Kabul It Together

Warsaw, Poland NATO has secured pledges from member nations to keep the “advise and assist” mission going in Afghanistan through 2020, although how the mission will be performed will be re-evaluated next year. “We will sustain the mission beyond 2016,” NATO Secretary-General Jens Stoltenberg said at the Warsaw summit Saturday, and make further plans in 2017. “Resolute Support” costs about $5 billion a year, Stoltenberg said, and the US has pledged about $1 billion of that. “We are committed to the long haul,” he added, provided Afghanistan continues to honor its commitments to human rights, the rights of women, and efforts to combat corruption. The 12,000 or so NATO forces are not engaged in combat, and those numbers will remain steady for the time being.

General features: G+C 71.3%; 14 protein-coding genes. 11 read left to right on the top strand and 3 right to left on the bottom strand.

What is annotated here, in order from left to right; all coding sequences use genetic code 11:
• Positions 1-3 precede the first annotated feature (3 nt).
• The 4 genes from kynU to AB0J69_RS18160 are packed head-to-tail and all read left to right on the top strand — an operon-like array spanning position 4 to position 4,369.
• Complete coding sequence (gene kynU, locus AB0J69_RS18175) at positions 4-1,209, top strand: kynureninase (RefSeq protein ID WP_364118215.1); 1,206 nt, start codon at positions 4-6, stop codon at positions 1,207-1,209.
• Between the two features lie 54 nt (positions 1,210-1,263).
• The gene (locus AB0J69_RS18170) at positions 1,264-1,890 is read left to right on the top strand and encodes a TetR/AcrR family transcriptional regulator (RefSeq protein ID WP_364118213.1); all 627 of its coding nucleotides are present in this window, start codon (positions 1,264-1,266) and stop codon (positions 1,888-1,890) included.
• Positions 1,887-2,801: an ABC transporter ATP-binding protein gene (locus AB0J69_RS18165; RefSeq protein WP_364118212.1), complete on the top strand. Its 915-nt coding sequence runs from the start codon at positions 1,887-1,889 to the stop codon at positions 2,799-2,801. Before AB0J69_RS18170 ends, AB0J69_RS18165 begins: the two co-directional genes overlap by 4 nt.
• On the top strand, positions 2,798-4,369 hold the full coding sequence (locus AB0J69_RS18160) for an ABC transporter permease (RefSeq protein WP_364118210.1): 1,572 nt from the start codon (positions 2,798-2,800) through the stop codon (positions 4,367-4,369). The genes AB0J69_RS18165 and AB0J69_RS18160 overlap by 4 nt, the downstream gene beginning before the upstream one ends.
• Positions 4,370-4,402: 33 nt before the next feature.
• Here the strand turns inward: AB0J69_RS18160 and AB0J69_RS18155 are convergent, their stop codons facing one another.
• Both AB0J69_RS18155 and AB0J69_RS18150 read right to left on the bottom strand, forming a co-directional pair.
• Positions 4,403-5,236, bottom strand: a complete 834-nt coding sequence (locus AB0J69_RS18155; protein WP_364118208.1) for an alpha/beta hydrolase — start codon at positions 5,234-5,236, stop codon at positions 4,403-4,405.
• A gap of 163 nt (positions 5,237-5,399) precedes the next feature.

The US has a separate counterterrorism mission in the country, Stoltenberg said. He added that while the Taliban is “still a threat,” some elements of it are “re-branding” themselves as ISIS. The violent situation in Afghanistan is one “we don’t expect … to change soon,” he said. US diplomats, briefing reporters on Friday, said it’s important to keep funding Afghanistan’s efforts to police itself and provide its own security. The Soviets “pulled all their aid” in 1989, two years after withdrawing from the country, leaving the Afghans unable to support their own security apparatus. That in turn led to the Taliban, al Qaeda, and 9/11, he said. “We don’t want to repeat that,” he said. Stoltenberg said he visited Afghanistan recently and was pleased to meet men and women trained to be pilots in the new Afghan air force, saying he believes them to be “very committed” to their mission. Stoltenberg also said NATO will be taking steps to help ensure the safety of aid workers and civilians in Afghanistan, and is working closely with the International Red Cross in this regard. (Read more about NATO’s mission in Afghanistan.)